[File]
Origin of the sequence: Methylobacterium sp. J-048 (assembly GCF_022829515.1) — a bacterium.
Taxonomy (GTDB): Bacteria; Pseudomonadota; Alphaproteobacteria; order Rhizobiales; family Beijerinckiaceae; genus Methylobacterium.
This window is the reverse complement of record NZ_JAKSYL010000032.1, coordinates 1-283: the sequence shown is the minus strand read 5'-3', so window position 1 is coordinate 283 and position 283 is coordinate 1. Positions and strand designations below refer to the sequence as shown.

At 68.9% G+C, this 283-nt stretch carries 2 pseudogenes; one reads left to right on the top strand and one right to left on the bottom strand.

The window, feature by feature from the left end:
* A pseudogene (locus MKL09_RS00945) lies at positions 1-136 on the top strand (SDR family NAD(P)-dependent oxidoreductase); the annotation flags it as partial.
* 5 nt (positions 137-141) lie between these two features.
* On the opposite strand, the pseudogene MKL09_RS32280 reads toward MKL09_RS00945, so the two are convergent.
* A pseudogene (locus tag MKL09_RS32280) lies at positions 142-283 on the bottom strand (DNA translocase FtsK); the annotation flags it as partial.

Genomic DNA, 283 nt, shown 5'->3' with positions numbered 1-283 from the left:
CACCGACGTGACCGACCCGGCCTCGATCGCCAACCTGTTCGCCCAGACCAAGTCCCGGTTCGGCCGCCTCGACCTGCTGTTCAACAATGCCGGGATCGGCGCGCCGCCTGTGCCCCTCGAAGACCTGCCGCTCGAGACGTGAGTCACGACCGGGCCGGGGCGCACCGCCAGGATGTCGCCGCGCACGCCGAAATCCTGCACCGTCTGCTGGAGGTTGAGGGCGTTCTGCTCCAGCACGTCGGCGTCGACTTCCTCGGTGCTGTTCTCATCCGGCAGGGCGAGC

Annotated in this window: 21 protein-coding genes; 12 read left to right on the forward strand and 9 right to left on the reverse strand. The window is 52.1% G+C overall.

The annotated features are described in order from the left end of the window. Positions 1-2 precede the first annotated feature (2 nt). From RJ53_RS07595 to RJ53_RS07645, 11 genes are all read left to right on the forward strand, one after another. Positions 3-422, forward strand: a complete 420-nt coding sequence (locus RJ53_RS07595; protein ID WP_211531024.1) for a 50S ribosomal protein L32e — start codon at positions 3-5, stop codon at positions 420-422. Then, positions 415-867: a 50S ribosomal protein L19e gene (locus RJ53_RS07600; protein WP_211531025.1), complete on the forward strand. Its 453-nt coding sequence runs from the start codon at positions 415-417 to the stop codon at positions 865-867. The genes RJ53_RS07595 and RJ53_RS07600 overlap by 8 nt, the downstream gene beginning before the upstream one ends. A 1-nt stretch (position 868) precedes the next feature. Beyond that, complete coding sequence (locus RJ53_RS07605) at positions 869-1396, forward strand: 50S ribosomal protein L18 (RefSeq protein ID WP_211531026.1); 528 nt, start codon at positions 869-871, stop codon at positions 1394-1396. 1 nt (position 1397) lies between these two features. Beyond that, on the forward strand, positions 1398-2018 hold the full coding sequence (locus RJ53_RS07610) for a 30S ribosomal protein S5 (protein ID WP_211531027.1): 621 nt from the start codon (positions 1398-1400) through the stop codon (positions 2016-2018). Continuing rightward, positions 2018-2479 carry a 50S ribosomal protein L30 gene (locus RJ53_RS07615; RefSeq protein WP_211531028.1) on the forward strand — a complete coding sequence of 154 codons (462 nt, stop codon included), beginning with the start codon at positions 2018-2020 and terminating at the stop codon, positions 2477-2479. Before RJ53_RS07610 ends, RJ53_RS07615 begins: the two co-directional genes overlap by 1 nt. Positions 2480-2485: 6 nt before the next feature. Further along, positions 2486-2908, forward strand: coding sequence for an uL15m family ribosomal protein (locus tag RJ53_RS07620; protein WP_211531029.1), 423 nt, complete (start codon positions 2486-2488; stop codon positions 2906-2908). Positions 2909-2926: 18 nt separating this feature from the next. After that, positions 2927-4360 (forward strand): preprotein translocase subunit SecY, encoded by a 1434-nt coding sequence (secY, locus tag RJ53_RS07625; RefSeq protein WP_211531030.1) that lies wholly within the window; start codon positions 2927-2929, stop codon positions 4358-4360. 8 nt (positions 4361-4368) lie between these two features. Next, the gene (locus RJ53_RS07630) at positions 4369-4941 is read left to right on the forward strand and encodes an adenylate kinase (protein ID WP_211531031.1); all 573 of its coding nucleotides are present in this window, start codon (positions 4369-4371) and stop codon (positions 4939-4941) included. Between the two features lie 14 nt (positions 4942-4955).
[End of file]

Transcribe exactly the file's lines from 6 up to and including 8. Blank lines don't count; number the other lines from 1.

* A pseudogene (locus MKL09_RS00945) lies at positions 1-136 on the top strand (SDR family NAD(P)-dependent oxidoreductase); the annotation flags it as partial.
* 5 nt (positions 137-141) lie between these two features.
* On the opposite strand, the pseudogene MKL09_RS32280 reads toward MKL09_RS00945, so the two are convergent.